Like Prometheus Unbound, Cato Unbound is an online magazine, unbound and free of the limits of the dead-tree format, although they maintain a regular monthly schedule while we do not. Each month they cover a different big topic and invite several eminent thinkers to discuss it.
Cato Unbound invites their readers to take part in the discussion on their own websites, blogs, social networks, and the like. Particularly good posts could be officially included in the issue.
This month’s lead essayist is literary scholar Sarah Skwire. In “Birth of the Clichés,” she argues that — contrary to mainstream and libertarian perception — the evidence that Western literature is anti-commerce is actually thin. Instead, she presents a more nuanced view “in which critiques of the market stand side by side with favorable depictions and even sound, encouraging advice for would-be businessmen.”
The first response essay, “Three At-Risk Children of the Enlightenment,” is by William H. Patterson, Jr., the foremost scholar of the great libertarian science fiction author Robert A. Heinlein and himself the author of the authorized biography Robert A. Heinlein: In Dialogue with His Century (Tor Books, 2010). Patterson argues that liberty, commerce, and literature have a common root in the European Enlightenment and that “the fortunes of all three have risen and fallen over time.” He hopes all three will flourish in the coming decades.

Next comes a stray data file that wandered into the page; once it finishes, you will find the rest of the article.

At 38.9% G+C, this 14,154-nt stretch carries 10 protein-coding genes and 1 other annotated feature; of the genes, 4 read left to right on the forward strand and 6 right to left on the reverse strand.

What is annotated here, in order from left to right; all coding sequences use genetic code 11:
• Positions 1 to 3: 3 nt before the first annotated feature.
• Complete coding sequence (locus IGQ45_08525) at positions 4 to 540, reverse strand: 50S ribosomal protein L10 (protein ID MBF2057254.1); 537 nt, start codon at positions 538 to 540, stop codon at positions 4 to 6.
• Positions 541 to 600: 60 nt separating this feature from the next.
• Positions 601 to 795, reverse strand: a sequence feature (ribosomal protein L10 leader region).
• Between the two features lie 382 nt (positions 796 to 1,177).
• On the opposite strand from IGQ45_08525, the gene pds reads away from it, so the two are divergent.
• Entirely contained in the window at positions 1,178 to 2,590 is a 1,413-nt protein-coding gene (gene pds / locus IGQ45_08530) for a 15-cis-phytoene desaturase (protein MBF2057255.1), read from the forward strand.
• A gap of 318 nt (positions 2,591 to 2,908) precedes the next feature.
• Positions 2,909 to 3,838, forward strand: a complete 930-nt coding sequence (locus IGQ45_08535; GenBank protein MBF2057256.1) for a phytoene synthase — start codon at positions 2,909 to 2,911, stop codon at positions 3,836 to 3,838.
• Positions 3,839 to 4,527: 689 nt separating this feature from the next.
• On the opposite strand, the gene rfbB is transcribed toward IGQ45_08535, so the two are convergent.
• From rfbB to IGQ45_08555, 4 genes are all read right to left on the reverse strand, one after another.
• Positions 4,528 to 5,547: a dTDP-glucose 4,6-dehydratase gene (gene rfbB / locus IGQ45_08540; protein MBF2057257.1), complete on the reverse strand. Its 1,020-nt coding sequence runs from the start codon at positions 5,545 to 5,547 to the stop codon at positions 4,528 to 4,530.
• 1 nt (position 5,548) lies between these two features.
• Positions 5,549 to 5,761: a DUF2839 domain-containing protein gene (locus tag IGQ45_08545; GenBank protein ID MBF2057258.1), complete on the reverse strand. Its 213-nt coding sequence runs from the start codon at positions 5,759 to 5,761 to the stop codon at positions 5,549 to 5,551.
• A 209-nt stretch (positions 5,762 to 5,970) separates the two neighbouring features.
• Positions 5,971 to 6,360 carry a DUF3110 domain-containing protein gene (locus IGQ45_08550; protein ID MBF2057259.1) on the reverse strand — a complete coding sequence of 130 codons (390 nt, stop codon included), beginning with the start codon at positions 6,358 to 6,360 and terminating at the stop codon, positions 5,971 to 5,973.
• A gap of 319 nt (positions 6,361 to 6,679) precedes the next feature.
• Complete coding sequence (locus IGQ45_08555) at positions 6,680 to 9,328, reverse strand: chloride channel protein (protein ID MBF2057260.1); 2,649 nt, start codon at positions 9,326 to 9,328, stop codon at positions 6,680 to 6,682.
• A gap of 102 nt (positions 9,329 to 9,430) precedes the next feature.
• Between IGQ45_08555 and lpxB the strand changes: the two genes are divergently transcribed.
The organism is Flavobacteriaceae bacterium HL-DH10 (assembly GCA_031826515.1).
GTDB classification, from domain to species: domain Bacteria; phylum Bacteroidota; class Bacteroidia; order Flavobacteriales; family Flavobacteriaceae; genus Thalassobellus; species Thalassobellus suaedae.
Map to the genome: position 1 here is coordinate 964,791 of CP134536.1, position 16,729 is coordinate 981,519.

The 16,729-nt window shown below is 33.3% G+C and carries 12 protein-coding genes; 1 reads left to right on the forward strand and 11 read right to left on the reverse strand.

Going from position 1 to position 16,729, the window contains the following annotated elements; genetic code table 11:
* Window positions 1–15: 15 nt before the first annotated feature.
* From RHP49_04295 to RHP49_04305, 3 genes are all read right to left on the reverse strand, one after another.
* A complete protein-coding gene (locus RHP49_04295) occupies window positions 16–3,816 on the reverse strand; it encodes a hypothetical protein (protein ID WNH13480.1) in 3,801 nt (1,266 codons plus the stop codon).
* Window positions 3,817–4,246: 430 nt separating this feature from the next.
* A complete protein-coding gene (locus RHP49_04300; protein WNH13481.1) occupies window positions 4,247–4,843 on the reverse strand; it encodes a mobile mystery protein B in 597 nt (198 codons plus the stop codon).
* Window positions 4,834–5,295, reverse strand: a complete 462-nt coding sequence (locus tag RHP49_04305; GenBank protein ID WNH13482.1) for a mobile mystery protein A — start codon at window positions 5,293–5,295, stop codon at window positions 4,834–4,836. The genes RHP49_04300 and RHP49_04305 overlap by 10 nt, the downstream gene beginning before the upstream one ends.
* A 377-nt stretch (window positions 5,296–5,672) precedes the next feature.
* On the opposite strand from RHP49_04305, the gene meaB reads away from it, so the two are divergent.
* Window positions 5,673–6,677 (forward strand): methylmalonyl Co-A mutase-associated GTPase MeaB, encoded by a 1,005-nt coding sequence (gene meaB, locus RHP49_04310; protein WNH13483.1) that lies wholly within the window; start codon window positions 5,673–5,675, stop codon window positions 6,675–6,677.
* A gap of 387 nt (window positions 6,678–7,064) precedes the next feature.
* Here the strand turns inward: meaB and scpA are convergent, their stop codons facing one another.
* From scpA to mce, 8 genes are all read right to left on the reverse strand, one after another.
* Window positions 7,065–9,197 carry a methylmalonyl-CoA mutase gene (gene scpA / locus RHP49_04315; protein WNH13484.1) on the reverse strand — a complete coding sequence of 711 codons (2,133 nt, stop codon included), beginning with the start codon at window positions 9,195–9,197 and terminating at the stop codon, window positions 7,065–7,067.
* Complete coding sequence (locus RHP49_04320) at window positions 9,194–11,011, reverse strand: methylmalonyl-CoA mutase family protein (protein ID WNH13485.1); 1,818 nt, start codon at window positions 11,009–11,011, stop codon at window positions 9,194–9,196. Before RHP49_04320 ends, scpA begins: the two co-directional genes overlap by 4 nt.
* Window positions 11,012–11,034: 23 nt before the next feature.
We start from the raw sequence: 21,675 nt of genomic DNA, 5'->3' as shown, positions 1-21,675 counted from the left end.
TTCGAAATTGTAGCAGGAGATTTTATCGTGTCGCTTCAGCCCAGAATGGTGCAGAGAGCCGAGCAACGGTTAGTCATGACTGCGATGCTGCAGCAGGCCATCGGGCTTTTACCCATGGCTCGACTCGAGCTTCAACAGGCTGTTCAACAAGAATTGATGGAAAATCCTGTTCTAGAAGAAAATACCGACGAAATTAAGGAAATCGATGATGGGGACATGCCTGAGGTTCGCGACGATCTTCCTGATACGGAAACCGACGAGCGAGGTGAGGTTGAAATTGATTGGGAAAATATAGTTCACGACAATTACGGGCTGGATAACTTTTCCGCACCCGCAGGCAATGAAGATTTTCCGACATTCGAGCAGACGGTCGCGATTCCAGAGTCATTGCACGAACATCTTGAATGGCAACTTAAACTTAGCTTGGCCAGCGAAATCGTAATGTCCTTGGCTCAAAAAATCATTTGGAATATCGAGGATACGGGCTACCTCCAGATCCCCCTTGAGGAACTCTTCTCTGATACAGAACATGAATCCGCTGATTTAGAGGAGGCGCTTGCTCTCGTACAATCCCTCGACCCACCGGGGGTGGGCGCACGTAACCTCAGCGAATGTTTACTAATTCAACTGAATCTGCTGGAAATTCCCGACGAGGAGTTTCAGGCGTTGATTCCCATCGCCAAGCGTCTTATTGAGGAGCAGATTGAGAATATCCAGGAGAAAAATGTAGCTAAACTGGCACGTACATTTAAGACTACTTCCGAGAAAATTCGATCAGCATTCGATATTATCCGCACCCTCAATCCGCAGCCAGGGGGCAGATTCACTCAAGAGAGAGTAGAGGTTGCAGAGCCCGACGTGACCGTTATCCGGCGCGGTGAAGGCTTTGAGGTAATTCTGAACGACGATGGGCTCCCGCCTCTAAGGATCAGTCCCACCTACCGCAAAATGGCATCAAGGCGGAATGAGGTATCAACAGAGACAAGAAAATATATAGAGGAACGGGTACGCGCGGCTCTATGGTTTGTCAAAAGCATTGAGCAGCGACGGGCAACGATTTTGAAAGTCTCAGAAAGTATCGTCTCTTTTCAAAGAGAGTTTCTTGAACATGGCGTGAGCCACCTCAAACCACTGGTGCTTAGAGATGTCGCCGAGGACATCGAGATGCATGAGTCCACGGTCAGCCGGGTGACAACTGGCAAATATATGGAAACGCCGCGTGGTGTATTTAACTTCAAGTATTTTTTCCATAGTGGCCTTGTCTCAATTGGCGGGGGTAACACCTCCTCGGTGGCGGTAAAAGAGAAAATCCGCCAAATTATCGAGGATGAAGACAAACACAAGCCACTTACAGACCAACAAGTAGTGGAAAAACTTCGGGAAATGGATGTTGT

In “The Economics of Shakespeare… and His Critics,” Frederick Turner, an accomplished poet and literary theorist, “offers a structural explanation for why literary scholars have been so eager to supply anti-commercial readings to the western canon. Literary criticism began among gentlemen; it then passed to the anti-commercial meritocracy of the universities. But alternate readings exist, and Turner even offers a startlingly pro-commerical reading of The Merchant of Venice.”
In “Stranger in a Familiar Land,” Amy H. Sturgis, a libertarian, intellectual historian, and active member of the speculative fiction community, “argues that much of the apparent anti-market bias in literature stems from elitism. By excluding genre fiction, mainstream literary critics also exclude many thoughtful and provocative treatments of markets and their place in political economy. Often the excluded works are highly sympathetic to libertarian ideals. Fiction shapes public opinion, including public opinion about markets, and popular fiction by definition reaches more than any other kind.”
Related at Cato
Book Forum: Robert A. Heinlein: In Dialogue with His Century, discussion with the author, William H. Patterson, Jr., (video).
Essay: “Why Do Intellectuals Oppose Capitalism?” by Robert Nozick.
Blog Post: “Mario Vargas Llosa’s Nobel Prize” by Ian Và¡squez.